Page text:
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Trib: Sixteen portions of area roads deemed hazardous

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A ghost bike on Penn Ave in Point Breeze. PennDOT lists Penn Ave as the state’s 11th-most hazardous roadway.

Saturday, March 2, 2013 – Tom Fontaine

Glenice Price’s anger grew as she watched traffic pass by as she rode an exercise bike in her physical therapist’s office on Penn Avenue in Point Breeze.

Her son, James Price Jr., died in July when a motorist struck him while he rode his bicycle less than a block away on Penn. Jeffrey McClure Jr., 29, of Pitcairn pleaded guilty to hitting Price, 46, and will spend up to five years in prison.

“The way the traffic was flying by, it made me mad. The sign says 35 (mph), but people looked like they were going twice that,” said Price, 76, of Homewood. “I said to myself, ‘No wonder my son got killed.’ ”

Unless you solve the speeding and weaving problems, I don’t think the improvements will make a dent – BikePGH Executive Director, Scott Bricker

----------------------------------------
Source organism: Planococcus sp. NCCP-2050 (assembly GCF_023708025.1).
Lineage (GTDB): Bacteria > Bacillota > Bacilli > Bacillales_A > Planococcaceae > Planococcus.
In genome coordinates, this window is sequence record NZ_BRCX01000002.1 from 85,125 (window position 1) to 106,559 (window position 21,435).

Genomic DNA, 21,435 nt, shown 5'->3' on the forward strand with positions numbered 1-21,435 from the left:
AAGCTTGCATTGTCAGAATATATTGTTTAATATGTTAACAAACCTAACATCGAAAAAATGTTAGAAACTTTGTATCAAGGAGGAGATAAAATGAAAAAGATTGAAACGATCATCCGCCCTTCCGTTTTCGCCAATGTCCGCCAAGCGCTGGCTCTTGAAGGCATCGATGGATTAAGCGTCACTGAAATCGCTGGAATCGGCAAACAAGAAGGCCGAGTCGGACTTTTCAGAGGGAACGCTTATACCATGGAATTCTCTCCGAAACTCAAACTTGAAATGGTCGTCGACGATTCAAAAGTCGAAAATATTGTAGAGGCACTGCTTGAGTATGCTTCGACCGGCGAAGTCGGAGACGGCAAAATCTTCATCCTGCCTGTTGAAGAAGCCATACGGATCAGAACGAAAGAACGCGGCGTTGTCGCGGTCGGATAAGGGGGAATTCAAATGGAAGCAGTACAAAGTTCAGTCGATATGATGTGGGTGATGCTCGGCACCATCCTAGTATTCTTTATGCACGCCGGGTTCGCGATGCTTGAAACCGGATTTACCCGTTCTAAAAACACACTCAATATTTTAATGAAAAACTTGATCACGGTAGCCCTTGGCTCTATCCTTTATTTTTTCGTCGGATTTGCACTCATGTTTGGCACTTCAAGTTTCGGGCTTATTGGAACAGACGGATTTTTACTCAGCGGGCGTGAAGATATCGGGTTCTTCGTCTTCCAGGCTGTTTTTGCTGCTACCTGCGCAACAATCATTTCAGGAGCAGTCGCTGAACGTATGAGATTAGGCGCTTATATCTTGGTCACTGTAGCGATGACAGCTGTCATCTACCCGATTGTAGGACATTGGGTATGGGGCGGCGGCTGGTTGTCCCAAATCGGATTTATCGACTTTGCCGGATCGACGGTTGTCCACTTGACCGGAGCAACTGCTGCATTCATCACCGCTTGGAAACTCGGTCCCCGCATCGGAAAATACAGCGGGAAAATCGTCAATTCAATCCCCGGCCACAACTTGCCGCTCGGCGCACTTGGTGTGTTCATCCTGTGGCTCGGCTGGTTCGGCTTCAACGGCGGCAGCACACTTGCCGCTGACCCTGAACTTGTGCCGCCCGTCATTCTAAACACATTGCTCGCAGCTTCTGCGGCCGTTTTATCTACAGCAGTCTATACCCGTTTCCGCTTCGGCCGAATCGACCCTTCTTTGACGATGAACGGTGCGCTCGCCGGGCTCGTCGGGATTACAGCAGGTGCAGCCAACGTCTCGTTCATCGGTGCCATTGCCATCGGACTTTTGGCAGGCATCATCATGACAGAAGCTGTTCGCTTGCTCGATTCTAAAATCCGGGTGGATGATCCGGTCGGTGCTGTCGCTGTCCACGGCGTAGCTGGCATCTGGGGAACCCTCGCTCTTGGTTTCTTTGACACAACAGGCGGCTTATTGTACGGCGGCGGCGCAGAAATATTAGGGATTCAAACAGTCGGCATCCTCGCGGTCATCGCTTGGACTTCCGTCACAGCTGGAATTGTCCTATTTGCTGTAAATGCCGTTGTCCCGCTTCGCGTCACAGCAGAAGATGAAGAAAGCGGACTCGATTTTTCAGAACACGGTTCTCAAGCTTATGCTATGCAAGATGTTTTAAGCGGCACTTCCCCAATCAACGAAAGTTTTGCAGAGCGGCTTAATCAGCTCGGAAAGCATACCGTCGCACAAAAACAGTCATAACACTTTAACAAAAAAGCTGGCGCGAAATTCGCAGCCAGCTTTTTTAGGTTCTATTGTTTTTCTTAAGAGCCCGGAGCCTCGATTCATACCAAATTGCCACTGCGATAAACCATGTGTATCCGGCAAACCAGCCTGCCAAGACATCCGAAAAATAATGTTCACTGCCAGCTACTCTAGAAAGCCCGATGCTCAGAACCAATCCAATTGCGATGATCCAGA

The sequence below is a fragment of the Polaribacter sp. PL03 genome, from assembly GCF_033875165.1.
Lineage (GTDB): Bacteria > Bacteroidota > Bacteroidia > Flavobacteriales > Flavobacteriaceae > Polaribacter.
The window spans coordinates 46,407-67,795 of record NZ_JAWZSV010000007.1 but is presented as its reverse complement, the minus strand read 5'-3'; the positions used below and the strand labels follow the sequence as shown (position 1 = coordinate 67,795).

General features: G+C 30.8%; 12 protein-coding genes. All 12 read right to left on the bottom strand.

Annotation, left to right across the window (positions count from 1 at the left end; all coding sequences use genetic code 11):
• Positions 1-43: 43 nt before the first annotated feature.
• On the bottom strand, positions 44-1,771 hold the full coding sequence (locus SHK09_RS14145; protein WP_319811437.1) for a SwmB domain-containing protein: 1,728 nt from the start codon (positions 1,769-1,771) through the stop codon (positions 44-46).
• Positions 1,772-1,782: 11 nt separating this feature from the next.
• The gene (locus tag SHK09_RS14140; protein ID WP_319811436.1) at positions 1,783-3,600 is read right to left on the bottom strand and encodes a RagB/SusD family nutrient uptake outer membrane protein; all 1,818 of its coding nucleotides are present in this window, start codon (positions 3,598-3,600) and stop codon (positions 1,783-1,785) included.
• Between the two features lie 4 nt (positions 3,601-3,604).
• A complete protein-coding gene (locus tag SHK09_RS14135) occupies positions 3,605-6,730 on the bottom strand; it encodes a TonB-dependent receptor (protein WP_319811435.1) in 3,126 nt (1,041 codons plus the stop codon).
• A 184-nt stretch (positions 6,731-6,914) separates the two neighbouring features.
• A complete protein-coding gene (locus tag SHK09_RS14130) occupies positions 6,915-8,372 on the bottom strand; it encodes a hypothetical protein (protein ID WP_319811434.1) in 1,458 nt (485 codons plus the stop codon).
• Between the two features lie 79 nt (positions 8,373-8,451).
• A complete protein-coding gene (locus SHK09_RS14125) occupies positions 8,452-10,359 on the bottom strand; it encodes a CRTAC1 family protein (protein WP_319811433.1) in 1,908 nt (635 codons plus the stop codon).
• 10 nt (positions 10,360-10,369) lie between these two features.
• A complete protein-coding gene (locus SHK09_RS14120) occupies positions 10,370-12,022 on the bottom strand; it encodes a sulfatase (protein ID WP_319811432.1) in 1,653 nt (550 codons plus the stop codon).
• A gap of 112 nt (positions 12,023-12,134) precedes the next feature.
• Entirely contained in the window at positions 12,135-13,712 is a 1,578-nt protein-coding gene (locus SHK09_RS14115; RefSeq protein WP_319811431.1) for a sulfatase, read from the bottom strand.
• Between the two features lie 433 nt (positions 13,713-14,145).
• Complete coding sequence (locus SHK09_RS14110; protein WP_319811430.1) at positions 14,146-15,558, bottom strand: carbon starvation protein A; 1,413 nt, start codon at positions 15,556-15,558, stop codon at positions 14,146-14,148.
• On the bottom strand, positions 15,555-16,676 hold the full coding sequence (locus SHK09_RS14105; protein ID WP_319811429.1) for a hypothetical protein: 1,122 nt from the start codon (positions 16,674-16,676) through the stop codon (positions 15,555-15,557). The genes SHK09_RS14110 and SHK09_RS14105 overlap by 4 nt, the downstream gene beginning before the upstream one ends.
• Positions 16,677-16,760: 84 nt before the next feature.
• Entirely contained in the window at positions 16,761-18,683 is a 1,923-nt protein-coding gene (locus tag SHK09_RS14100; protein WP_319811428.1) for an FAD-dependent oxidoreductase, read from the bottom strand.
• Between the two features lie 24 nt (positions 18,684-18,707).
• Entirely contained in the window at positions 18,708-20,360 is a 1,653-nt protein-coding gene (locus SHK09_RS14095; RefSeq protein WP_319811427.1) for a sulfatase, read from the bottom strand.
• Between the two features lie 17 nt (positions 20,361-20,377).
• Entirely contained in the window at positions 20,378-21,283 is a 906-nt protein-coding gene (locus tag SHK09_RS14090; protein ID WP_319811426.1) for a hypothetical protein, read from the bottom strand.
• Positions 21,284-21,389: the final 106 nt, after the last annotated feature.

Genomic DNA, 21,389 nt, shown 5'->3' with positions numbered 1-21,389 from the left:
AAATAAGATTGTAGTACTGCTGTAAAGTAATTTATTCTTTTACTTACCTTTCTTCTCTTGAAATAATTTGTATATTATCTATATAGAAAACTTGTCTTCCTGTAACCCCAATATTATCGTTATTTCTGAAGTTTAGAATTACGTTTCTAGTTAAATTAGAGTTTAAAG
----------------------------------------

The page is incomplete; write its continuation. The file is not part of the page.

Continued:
The section of Penn is part of a two-mile stretch of Route 8 that PennDOT considers Pennsylvania’s 11th-most hazardous roadway. An almost three-mile stretch of East Carson Street in the South Side is the state’s sixth-most hazardous corridor, state and federal records show.

“I’m not surprised at all,” said Kayla Blackey, 25, who works at Culture Shop on East Carson, home to dozens of bars and restaurants.

“We have heavy traffic here all day long, and people are always in a hurry or not paying attention,” Blackey said. “At night, just add more people and possibly more drinking.”

PennDOT annually ranks high-crash locations. Factors include the number of serious crashes, or ones involving injuries or fatalities; the number of people hurt and killed in the wrecks; and traffic volumes.

Read the full article in the Pittsburgh Tribune-Review

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